Rich Gaspari explains how Classic Physique has brought back the craft of the art behind bodybuilding
Rich Gaspari, who had previously stated that bodybuilding has lost its soul, believes that Classic Physique is saving the art of bodybuilding. The first ever Arnold Classic champion went into detail explaining his reasoning in the latest episode of the Fitness, Fame, & Fortune podcast.
Bodybuilding is often referred to as a sport – and that much is true. But competitive bodybuilding is a unique kind of sport that shares more in common with a pageant or art than traditional sports such as football or baseball. This is all due to the subjective nature of the scoring.
There is no clear cut finish line that gives a pure objective result. Instead, the scores are determined by a series of judges, who have a criteria, and use their best effort to score accurately based on that criteria. This system, no matter what, will always be swung by bias. This is also why bodybuilding competitions have a panel of judges to offset any personal bias making the contest unfair.
It’s this concept that Rich Gaspari holds important in his evaluation of pro bodybuilding. It’s the reason why he has been so critical of the quality of physiques over the years. Instead of treating the human body like a sculpture to be perfected – athletes seem to be rushing to beat the competition. Leaving behind the nuance and originality that used to be found in posing routines and aesthetics.
It seems that the IFBB Pro league was also aware of this shift – which is why it introduced the Classic Physique division back in 2016. At the time, many were complaining the physiques were becoming too large with lack of conditioning – and not enough focus on posing. The Classic Physique division was the answer to these remarks.
And it seems to be working, Classic Physique quickly grew into a fan favorite division. The current 4x Classic Physique Olympia champion, Chris Bumstead, has also skyrocketed to fame on a level on par, or even farther, than most pro bodybuilding Mr. Olympia champions.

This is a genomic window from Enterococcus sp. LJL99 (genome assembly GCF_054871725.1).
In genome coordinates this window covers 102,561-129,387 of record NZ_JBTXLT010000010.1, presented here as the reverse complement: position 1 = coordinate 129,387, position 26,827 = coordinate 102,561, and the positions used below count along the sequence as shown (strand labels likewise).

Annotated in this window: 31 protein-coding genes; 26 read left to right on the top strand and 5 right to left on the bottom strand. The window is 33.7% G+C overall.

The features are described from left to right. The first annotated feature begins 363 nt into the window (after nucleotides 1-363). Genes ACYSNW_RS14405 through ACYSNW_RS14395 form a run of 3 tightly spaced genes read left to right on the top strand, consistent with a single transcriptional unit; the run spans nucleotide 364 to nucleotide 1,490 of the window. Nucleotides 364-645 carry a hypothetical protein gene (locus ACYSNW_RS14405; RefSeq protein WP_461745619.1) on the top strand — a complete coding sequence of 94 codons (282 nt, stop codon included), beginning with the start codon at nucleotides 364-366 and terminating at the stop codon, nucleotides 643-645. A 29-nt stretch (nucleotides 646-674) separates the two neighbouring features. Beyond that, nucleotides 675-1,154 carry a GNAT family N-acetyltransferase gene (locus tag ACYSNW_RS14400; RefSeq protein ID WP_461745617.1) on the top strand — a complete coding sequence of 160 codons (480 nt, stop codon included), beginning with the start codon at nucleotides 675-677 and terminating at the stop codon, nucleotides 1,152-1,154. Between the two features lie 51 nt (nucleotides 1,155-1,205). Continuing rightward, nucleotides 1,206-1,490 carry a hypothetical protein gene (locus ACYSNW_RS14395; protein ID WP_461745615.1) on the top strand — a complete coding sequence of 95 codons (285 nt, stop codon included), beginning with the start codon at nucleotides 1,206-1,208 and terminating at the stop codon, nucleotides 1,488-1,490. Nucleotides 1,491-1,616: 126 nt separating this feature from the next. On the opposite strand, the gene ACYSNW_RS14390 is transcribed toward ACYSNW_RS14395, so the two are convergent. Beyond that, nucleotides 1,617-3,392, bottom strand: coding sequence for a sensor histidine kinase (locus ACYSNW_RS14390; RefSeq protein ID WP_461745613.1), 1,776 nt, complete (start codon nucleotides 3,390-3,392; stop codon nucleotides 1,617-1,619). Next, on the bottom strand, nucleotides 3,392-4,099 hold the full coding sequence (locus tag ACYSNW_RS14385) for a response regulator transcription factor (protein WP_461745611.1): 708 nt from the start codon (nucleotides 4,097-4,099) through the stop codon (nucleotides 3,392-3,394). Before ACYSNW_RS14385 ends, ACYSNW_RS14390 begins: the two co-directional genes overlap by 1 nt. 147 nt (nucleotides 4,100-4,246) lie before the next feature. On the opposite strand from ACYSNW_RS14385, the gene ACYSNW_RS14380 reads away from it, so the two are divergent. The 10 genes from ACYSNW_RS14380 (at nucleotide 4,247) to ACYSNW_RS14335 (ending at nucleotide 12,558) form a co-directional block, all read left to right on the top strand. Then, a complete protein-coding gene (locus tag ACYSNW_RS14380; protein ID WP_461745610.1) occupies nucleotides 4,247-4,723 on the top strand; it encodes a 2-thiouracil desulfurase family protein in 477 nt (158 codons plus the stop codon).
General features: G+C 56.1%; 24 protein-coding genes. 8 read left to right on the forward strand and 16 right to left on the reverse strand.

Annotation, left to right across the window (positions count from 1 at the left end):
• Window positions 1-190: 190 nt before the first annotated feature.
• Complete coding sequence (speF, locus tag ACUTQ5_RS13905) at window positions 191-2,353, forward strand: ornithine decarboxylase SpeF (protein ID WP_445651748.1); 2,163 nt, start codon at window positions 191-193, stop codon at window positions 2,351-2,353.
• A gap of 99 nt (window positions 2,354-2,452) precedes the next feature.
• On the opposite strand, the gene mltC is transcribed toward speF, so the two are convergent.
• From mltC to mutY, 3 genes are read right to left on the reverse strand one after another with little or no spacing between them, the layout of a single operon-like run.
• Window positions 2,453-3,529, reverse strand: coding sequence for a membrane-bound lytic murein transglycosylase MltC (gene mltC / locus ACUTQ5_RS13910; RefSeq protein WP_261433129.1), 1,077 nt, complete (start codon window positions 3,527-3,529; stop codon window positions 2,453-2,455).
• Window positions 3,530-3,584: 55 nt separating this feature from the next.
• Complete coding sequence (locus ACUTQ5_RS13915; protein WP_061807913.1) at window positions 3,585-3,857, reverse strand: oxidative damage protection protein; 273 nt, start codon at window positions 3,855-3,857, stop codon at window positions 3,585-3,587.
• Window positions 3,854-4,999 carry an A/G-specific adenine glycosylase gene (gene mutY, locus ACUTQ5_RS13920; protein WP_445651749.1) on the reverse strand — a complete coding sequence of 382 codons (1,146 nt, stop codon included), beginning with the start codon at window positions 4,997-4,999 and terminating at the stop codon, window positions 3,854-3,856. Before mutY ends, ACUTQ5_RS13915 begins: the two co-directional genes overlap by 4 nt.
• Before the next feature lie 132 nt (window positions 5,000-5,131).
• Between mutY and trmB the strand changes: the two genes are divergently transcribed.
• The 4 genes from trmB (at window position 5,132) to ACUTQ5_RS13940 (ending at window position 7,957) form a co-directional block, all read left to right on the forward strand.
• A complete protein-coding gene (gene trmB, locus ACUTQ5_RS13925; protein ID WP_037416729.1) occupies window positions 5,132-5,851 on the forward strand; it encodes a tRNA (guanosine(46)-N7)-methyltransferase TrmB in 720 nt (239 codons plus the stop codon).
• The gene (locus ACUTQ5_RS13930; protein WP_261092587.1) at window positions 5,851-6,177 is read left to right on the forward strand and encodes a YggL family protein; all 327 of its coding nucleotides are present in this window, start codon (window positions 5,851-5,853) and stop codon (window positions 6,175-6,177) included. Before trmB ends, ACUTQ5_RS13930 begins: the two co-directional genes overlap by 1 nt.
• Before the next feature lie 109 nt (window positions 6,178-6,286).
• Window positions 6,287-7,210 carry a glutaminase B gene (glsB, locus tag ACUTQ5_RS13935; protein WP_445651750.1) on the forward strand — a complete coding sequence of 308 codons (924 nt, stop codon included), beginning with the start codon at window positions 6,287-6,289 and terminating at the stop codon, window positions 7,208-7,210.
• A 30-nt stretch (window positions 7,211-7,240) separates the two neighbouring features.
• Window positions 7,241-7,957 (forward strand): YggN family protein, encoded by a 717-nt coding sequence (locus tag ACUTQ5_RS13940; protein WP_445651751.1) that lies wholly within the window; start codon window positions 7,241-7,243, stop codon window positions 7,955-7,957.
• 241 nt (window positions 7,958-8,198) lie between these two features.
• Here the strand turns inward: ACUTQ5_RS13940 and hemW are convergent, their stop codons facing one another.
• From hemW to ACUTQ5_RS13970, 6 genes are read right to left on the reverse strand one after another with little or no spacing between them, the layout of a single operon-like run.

It seems like Rich Gaspari is also on board. His remarks in a recent interview reveal that he is starting to have hope for the sport of bodybuilding. More specifically the art form of bodybuilding itself.
Rich Gaspari believes that the artistic expression behind bodybuilding is returning all due to Classic Physique
While speaking on the Fitness, Fame, & Fortune podcast, Rich Gaspari shows optimism that the kind of bodybuilding he grew up with is returning to the new generation of bodybuilders. He credits this to Classic Physique due to the requirements put on mandatory poses and less emphasis on size.
“I spent hours posing too… it’s good that lately that the art form is coming back because of Classic Bodybuilding but for the last couple of years, the last five or six years it was lost, it was a lost art… Back – go five, six, eight years ago, bodybuilding posing was completely lost. I thought the routines were shit. The only guy that really posed that gave a good show was someone like a Kai Greene. That still saw something in that even though there wasn’t – I guess they didn’t score it. Back when I posed or when I competed, they did score the posing round.”
Some may dismiss Rich Gaspari’s general criticism about Men’s Open bodybuilding posing as an older man looking back at his generation with rose tinted glasses. That may be so – but there is no doubting that posing has taken a backseat compared to the Golden Era through to the ’90s. Whether or not that is a bad thing comes down to the individual.
For Rich Gaspari, the posing is the ultimate artistic showcase of the hard work put in all year to sculpt a perfect physique. It’s the soul of the sport and it’s what helps bring more diversity and excitement into the competitions themselves.
In a sport stuffed full of divisions these days, the Classic Physique addition was a resounding success. Perhaps in part this is because it allows for Men’s Open to continue with its freak factor direction – while also making room for the more “artistic” display of yesteryear within athletes like Chris Bumstead, Danny Hester, and Ramon Rocha Queiroz.